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A concept analysis of routine: relevance to nursing
Anna Zisberg1, Heather M. Young2, Karen Schepp3 & Leehu Zysberg4
Accepted for publication 6 September 2006


Anna Zisberg PhD RN
Assistant Professor
Department of Nursing, University of Haifa,
Haifa, Israel

Heather M. Young PhD GNP FAAN
Endowed Professor
School of Nursing, Oregon Health and
Sciences University, Ashland, Oregon, USA

Karen Schepp PhD RN
Associate Professor
School of Nursing, University of Washington,
Seattle, Washington, USA

Leehu Zysberg PhD
Associate Professor
Department of Psychology,
Tel Hai Academic College, Tel Hai, Israel
Correspondence to Anna Zisberg:

Z I S B E R G A . , Y O U N G H . M . , S C H E P P K . & Z Y S B E R G L . ( 2 0 0 7 ) A concept analysis of routine: relevance to nursing. Journal of Advanced Nursing 57(4), 442–453
doi: 10.1111/j.1365-2648.2006.04103.x

Title. A concept analysis of routine: relevance to nursing
Aim. This paper reports a concept analysis identifying the attributes, antecedents
and consequences of the concept of routine and examining the implications and
applications of this concept in the field of nursing.
Background. Routine may be a pivotal concept in understanding functional adaptation and wellbeing. Nurses in institutional settings work according to scheduled
routines, patient care is largely orchestrated in routines set by organizations and
regulations, and persons receiving care have their own life routines determining
identity, capacities and frame of reference. However, to date, nursing has paid little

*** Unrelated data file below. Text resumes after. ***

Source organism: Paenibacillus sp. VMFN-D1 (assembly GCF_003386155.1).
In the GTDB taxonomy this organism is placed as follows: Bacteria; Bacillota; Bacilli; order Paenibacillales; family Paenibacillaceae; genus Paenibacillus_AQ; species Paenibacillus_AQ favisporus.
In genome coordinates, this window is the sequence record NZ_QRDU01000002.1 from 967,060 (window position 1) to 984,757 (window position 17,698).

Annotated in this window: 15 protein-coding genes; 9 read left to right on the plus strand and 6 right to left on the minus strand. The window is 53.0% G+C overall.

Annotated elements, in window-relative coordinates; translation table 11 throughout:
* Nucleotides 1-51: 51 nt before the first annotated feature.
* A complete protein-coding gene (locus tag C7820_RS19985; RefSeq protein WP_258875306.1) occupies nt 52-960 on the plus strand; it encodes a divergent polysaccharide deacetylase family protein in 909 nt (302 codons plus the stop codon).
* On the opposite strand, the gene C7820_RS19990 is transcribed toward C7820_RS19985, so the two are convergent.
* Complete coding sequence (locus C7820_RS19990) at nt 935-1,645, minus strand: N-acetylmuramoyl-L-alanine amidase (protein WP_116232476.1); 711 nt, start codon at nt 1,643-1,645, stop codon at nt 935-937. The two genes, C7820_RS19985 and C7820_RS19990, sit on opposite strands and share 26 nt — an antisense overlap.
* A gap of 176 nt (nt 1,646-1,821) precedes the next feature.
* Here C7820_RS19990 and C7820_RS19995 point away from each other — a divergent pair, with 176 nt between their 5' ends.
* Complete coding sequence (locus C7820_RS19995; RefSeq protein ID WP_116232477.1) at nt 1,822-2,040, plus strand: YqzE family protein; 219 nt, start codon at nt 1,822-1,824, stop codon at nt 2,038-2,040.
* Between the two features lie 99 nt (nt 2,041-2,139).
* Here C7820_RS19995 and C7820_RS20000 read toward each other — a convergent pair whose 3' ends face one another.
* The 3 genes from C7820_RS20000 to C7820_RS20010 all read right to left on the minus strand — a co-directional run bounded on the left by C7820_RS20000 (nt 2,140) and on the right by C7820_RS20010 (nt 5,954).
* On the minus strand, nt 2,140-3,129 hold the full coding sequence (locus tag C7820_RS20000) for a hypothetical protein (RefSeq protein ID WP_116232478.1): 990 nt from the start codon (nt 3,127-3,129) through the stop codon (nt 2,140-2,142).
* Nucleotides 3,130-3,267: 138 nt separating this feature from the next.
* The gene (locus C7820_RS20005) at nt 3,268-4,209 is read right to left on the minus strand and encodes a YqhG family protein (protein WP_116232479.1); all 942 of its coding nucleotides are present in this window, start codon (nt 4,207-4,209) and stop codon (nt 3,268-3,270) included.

attention to the relevance of routine and the role it may play in patient care.
Method. A concept analysis was conducted using Rodgers’ guidelines. The literature
search was based on the following databases: PsycInfo, CINAHL, MedLine, Social
Services, and Social Work abstracts. To be included in the analysis, papers had to
relate directly and essentially to the concept of routine. Seventy-four papers published from 1977 to 2005 were included in the final stage of the analysis. The
analysis included target populations, disciplinary perspectives, type of manuscript,
themes and definitions, theoretical models, antecedents and consequences, as well as
related terms.
Results. Routine is a concept pertaining to strategically designed behavioural patterns (conscious and subconscious) and is used to organize and coordinate activities
along different axes of time, duration, social and physical contexts, sequence and
order. It emerges from the literature as a strategy that serves adaptation, in general,
especially in the face of change and stressful situations. The conceptual structure,
relations with other concepts, antecedents and consequences are described.
Conclusion. The concept of routine is ill-defined and seldom used in the field of
nursing, despite the promise it may hold for a better understanding of a wide range
of health-related issues. This concept analysis offers an integrative view of routine
and suggests directions for future research and practice.
Keywords: concept analysis, daily routines, functional status, nursing, Rodgers’
evolutionary method, routine


2007 The Authors. Journal compilation  2007 Blackwell Publishing Ltd